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We recently tried integrating this snap with the Steam snap, but found it didn’t quite meet our requirements. It still seems like a great idea, and it’d be nice to be able to upgrade the graphics drivers independent of e.g. the GNOME platform snaps.

The main problems we encountered were:

  1. is not included in the snap. I know that you’re primarily focusing on the needs of Wayland clients and display servers, but it’d be nice to also support X11 clients (possibly going through Xwayland). The snap already bundles a bunch of X libraries, so the incremental cost of including the GLX driver is relatively minor.

  2. Only one architecture. In the general case this is fine, but some snaps will need both the 32-bit and 64-bit drivers. For Steam this was necessary because it is launching a mix of 32-bit and 64-bit games. I imagine it could be useful for snaps that use Wine too. I’ll note that @alan_g’s kisak-core20 snap addresses this with additional lib and dri directories for i386 drivers.

    I kind of wonder if it would have been better to keep the architecture based subdirectories (e.g. x86_64-linux-gnu) rather than flattening everything.

I also wonder if it’d make sense to have a “greedy plugs” style interface similar to what we use for GTK themes, to allow multiple drivers to be plugged at once. This’d be useful if we ever decide to distribute the Nvidia user space drivers as a snap, for instance.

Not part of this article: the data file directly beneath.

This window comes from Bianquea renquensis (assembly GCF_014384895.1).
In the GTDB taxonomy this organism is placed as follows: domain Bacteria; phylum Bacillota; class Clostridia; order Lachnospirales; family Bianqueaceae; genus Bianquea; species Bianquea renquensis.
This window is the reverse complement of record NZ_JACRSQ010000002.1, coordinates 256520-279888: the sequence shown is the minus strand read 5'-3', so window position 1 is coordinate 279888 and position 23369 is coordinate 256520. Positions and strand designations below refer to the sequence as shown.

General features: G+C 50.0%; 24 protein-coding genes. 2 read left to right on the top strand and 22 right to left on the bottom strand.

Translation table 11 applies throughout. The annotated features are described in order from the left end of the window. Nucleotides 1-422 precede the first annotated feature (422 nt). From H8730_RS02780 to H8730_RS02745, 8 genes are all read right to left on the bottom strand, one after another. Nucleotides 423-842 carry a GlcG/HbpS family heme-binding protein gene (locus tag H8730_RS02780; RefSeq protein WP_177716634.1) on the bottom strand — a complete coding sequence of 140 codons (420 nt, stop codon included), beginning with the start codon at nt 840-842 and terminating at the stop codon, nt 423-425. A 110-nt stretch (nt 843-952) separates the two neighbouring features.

And if we do want to support Nvidia drivers, we’ll probably also need to specify egl_external_platform.d / __EGL_EXTERNAL_PLATFORM_CONFIG_DIRS config files used by Nvidia’s egl-wayland library.

It’s probably not worth making big changes to the graphics-core20 interface contract you’ve created, but maybe we should review it for a core22 version?


Today while trying to update snaps I got this error message:

fabio@abu:~$ sudo snap refresh
error: cannot perform the following tasks:
- Run configure hook of "snap-store" snap if present (run hook "configure": 
cannot update snap namespace: cannot create symlink in "/usr/share/libdrm/amdgpu.ids": existing file in the way
snap-update-ns failed with code 1

Could it be related to this issue?

The error you pasted looks like a problem with either the snap-store snap or snapd. It is not related to the graphics-core20 Snap interface.


reinstalling snap-store seems to fix the issue.